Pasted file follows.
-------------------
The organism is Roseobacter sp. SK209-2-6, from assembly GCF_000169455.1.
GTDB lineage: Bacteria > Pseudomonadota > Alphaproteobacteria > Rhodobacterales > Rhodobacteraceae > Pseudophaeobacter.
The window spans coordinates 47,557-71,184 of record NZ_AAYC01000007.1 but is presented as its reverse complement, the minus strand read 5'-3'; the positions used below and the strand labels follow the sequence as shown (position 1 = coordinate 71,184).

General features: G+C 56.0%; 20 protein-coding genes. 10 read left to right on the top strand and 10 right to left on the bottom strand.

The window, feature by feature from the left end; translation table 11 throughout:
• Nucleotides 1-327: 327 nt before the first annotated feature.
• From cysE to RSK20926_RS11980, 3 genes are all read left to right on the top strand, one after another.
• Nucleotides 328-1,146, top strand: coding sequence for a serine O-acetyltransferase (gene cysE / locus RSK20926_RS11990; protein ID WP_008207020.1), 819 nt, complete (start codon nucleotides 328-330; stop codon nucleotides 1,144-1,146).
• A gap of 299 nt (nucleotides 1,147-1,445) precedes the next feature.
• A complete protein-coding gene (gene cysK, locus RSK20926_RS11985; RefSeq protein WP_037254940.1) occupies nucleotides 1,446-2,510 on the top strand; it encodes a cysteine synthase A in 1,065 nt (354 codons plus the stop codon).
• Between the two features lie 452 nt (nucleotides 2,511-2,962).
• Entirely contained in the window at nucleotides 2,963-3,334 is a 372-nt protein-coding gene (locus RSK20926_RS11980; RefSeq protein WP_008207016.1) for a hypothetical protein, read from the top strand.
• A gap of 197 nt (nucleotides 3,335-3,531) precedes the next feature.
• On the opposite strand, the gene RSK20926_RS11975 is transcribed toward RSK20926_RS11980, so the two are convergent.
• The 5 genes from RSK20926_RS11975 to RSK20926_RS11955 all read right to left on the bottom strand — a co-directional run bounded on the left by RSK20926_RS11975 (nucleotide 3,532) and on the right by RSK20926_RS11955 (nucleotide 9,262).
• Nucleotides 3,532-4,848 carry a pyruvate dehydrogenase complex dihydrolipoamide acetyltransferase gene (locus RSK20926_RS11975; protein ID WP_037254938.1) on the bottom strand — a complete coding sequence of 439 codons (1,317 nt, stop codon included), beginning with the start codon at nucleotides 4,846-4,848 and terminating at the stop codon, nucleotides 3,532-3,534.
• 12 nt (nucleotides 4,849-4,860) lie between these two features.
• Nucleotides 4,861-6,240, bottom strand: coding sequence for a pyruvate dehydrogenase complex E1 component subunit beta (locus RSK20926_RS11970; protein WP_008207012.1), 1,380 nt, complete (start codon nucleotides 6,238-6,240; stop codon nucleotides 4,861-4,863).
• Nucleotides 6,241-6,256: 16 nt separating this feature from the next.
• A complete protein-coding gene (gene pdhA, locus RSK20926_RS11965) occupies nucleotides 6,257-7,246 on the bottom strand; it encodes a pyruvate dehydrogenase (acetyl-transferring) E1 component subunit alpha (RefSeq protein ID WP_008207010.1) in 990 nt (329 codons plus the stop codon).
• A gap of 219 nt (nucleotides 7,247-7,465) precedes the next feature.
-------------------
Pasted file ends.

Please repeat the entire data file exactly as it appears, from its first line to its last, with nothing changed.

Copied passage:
The organism is Roseobacter sp. SK209-2-6, from assembly GCF_000169455.1.
GTDB lineage: Bacteria > Pseudomonadota > Alphaproteobacteria > Rhodobacterales > Rhodobacteraceae > Pseudophaeobacter.
The window spans coordinates 47,557-71,184 of record NZ_AAYC01000007.1 but is presented as its reverse complement, the minus strand read 5'-3'; the positions used below and the strand labels follow the sequence as shown (position 1 = coordinate 71,184).

General features: G+C 56.0%; 20 protein-coding genes. 10 read left to right on the top strand and 10 right to left on the bottom strand.

The window, feature by feature from the left end; translation table 11 throughout:
• Nucleotides 1-327: 327 nt before the first annotated feature.
• From cysE to RSK20926_RS11980, 3 genes are all read left to right on the top strand, one after another.
• Nucleotides 328-1,146, top strand: coding sequence for a serine O-acetyltransferase (gene cysE / locus RSK20926_RS11990; protein ID WP_008207020.1), 819 nt, complete (start codon nucleotides 328-330; stop codon nucleotides 1,144-1,146).
• A gap of 299 nt (nucleotides 1,147-1,445) precedes the next feature.
• A complete protein-coding gene (gene cysK, locus RSK20926_RS11985; RefSeq protein WP_037254940.1) occupies nucleotides 1,446-2,510 on the top strand; it encodes a cysteine synthase A in 1,065 nt (354 codons plus the stop codon).
• Between the two features lie 452 nt (nucleotides 2,511-2,962).
• Entirely contained in the window at nucleotides 2,963-3,334 is a 372-nt protein-coding gene (locus RSK20926_RS11980; RefSeq protein WP_008207016.1) for a hypothetical protein, read from the top strand.
• A gap of 197 nt (nucleotides 3,335-3,531) precedes the next feature.
• On the opposite strand, the gene RSK20926_RS11975 is transcribed toward RSK20926_RS11980, so the two are convergent.
• The 5 genes from RSK20926_RS11975 to RSK20926_RS11955 all read right to left on the bottom strand — a co-directional run bounded on the left by RSK20926_RS11975 (nucleotide 3,532) and on the right by RSK20926_RS11955 (nucleotide 9,262).
• Nucleotides 3,532-4,848 carry a pyruvate dehydrogenase complex dihydrolipoamide acetyltransferase gene (locus RSK20926_RS11975; protein ID WP_037254938.1) on the bottom strand — a complete coding sequence of 439 codons (1,317 nt, stop codon included), beginning with the start codon at nucleotides 4,846-4,848 and terminating at the stop codon, nucleotides 3,532-3,534.
• 12 nt (nucleotides 4,849-4,860) lie between these two features.
• Nucleotides 4,861-6,240, bottom strand: coding sequence for a pyruvate dehydrogenase complex E1 component subunit beta (locus RSK20926_RS11970; protein WP_008207012.1), 1,380 nt, complete (start codon nucleotides 6,238-6,240; stop codon nucleotides 4,861-4,863).
• Nucleotides 6,241-6,256: 16 nt separating this feature from the next.
• A complete protein-coding gene (gene pdhA, locus RSK20926_RS11965) occupies nucleotides 6,257-7,246 on the bottom strand; it encodes a pyruvate dehydrogenase (acetyl-transferring) E1 component subunit alpha (RefSeq protein ID WP_008207010.1) in 990 nt (329 codons plus the stop codon).
• A gap of 219 nt (nucleotides 7,247-7,465) precedes the next feature.